How high’s the water, momma? Now it’s three years later, and time to fix it

From the Top of the Pile


The summer of 2016 was a tough one for us.

We were just about to go to my parent’s cabin when it started raining. And in something like 40 minutes, we got over seven inches of rain. I know that because I stood on our perfectly flat driveway and measured it. It covered the entire yard, from the back fence to the sidewalk, all perfectly level.

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While we were fortunate during the massive flood year of 2011 to not have water seep into our basement, unlike almost every other house on the block, this year we weren’t as lucky. Water seeped in from three sides of the house. While the rainwater kept rising, we fought a successful battle to keep most, but not all, of it from entering under the main garage door and entering the basement through the inside door. A heroic effort by our neighbours got most of our basement possessions upstairs as soon as the rain stopped.

We ended up tearing out the sheetrock in one bedroom and the rec room. All the carpet and its underlay had to go. We were reduced to bare cement and bare studs for much of the basement.  

The government was very kind in providing Provincial Disaster Assistance Program funding (PDAP), since at the time, overland flooding insurance wasn’t really available, to my knowledge (thankfully, it is now, and we have it.)

While the money provided was enough to repair the basement if we did most of the muscle work ourselves, that would not have prevented additional water from coming in. I glommed onto the idea that there’s no point in fixing the interior of a leaking boat while its still leaking, so we used the PDAP money to cement between our house and the neighbours, as well as improve the drainage around the rest of the house. Three years later, no more leaks.

But until a few weeks ago, we were still looking at studs in the basement, and a living room full of evacuated items.

It’s taken this long to come up with the money to do the proper repairs.

This little thing called an oil downturn put a huge crimp on my photography income, which pays for the extras.

Tonight I’m going to sand down my second coat of mudding. Having finally gotten around to it, I feel really bad that we hadn’t repaired the sheetrock a couple years ago. That part wasn’t terribly expensive. And it wasn’t that hard to fix, either. Our daughter and I put the walls back together in a couple afternoons.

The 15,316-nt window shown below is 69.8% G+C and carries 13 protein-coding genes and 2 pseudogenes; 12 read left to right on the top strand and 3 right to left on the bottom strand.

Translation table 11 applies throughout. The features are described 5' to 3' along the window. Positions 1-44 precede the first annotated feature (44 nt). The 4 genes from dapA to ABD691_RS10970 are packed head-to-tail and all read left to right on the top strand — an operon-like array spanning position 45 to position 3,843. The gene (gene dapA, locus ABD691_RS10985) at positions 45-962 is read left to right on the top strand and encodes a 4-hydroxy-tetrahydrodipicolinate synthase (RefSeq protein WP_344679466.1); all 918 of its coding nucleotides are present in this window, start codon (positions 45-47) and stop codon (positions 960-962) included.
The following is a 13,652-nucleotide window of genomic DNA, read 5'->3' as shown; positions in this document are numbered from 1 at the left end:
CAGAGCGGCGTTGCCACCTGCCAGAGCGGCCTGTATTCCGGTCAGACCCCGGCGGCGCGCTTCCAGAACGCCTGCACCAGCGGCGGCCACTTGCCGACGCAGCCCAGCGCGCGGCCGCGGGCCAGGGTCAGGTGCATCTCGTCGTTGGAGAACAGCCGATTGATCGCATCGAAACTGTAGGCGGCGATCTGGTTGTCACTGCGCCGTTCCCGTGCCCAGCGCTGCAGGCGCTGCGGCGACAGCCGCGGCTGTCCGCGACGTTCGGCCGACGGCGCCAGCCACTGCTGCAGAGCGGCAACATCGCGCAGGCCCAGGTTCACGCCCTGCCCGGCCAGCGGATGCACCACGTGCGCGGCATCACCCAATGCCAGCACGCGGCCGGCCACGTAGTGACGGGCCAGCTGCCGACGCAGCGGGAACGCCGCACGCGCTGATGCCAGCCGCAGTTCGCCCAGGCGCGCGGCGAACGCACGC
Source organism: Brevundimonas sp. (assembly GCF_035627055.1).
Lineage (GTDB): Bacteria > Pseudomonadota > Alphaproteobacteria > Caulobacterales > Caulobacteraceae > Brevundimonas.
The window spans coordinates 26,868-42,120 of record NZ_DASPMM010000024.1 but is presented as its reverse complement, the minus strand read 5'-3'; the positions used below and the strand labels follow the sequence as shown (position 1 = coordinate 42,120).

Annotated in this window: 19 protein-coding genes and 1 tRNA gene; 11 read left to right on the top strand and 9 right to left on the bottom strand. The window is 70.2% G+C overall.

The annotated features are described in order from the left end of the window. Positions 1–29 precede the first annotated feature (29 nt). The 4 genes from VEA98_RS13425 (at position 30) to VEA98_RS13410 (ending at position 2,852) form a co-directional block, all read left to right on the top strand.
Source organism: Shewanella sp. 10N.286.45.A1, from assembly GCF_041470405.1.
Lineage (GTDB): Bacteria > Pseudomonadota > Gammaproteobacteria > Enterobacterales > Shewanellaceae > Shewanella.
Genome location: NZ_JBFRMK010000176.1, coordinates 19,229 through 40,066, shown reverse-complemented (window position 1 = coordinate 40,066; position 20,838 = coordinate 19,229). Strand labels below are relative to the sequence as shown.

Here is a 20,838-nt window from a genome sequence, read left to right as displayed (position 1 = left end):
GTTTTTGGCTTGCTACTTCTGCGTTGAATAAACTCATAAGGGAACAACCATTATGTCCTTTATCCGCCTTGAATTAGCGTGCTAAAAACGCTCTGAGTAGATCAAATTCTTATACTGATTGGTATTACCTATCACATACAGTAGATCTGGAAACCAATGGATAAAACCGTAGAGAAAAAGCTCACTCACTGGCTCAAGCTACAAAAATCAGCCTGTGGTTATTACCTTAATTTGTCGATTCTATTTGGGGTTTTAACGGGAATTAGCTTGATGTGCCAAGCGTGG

But in doing any renovation, there are bound to be surprises. When there was carpet on the floor, we kinda knew there was something wrong with the cement under it. Once that carpet was gone, we found a 16-foot long frost heave crack running down the centre of floor. It would have to be cut out, about two-feet wide, and re-poured.

The carpenter who did the cement work discovered three posts, rotten, along that centre line where the crack had formed. Instead of removing the posts when the initial pour was done, they just pounded them down a bit and poured over them. That little bit of laziness cost us a lot of money 30-plus years later.

Watching the professional who did this work, I realized there are some things where it truly is worth it to pay someone who knows what they’re doing. I think I’m pretty handy with most things. I can build a mean deck, for instance. But seeing how he trowelled the wet cement, for hours, all day long, to make it perfect, made me realize what a crappy job I would have done had I attempted it myself.

Similarly, we’ll be getting the pros to install the linoleum, and for the same reasons.

I think I’m doing not too bad on the mudding, however. The videos from YouTube have been helpful. I am continually reminded that for almost any task at hand, there’s a YouTube tutorial. A few years ago I had to repair the heater blender motor on my wife’s truck. I struggled for hours without success. YouTube had a video that showed me how to do it in 20 minutes. I need to remind myself of this glorious resource.

All spare time over the next few weeks will be spent on painting before the flooring guys show up for the install. It probably wouldn’t hurt to watch a few videos on painting, too. I’m sure I don’t know enough about it.

My goal is to get this all wrapped up before summer holidays. It has been way too long, and I want our house and life back.

I so want my life back.

Brian Zinchuk is editor of Pipeline News. He can be reached at

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